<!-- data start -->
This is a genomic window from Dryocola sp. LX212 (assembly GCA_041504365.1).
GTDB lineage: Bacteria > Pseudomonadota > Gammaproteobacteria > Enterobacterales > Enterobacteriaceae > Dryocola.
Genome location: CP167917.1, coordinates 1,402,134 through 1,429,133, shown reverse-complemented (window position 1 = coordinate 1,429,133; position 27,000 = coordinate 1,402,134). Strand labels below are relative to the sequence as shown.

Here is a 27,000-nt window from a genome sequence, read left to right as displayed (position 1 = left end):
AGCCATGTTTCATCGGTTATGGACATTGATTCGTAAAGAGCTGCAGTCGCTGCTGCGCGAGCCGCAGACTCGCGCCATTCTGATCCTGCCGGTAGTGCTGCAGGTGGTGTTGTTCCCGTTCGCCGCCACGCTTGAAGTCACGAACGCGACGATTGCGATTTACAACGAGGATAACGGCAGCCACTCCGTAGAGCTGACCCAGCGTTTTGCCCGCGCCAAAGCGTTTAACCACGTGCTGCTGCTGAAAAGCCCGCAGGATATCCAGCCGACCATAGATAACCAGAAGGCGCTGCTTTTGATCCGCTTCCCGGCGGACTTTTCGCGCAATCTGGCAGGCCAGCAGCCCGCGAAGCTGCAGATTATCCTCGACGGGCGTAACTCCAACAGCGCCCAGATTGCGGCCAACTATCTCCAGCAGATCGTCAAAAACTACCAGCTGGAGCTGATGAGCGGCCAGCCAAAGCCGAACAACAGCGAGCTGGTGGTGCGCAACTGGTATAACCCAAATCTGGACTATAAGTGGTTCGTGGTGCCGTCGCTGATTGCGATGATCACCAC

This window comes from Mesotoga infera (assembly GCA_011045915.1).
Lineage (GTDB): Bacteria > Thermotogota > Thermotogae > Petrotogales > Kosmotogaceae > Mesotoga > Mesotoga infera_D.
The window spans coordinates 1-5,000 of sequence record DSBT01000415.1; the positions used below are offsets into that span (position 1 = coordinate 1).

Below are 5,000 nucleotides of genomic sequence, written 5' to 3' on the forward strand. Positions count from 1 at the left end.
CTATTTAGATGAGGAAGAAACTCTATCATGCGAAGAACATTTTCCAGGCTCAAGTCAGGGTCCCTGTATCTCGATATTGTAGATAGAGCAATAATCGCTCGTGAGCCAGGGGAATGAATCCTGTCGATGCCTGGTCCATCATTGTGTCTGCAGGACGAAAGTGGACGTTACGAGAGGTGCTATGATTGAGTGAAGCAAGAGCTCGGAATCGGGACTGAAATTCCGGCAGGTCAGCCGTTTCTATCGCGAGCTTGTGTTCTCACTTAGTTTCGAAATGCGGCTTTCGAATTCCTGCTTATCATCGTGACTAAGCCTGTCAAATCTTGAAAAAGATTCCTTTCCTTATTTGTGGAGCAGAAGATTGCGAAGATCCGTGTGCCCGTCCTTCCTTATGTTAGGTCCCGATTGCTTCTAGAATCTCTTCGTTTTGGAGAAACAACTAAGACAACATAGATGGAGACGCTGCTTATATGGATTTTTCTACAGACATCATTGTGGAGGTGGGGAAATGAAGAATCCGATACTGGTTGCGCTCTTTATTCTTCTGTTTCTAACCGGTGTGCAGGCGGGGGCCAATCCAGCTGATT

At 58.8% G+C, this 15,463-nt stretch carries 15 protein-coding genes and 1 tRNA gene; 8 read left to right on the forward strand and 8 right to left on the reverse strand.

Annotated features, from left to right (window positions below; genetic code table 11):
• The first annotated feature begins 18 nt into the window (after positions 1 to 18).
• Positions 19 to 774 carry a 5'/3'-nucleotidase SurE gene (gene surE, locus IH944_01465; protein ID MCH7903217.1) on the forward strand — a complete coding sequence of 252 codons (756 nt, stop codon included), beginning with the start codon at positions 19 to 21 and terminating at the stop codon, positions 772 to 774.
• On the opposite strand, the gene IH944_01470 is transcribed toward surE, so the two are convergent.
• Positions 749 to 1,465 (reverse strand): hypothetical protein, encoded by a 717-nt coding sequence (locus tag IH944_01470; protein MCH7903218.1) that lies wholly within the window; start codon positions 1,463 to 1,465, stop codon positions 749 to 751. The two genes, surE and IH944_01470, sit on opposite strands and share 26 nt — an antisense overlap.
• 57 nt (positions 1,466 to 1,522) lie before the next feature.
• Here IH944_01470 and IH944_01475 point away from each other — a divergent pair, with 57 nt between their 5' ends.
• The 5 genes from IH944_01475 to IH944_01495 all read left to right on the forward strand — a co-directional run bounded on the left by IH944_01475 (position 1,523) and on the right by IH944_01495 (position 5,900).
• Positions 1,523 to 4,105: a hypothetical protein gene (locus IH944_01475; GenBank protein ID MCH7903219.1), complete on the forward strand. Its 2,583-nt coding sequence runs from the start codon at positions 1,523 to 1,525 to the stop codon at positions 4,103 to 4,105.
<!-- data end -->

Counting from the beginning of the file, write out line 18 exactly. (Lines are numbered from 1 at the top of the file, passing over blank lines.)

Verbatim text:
• Here IH944_01470 and IH944_01475 point away from each other — a divergent pair, with 57 nt between their 5' ends.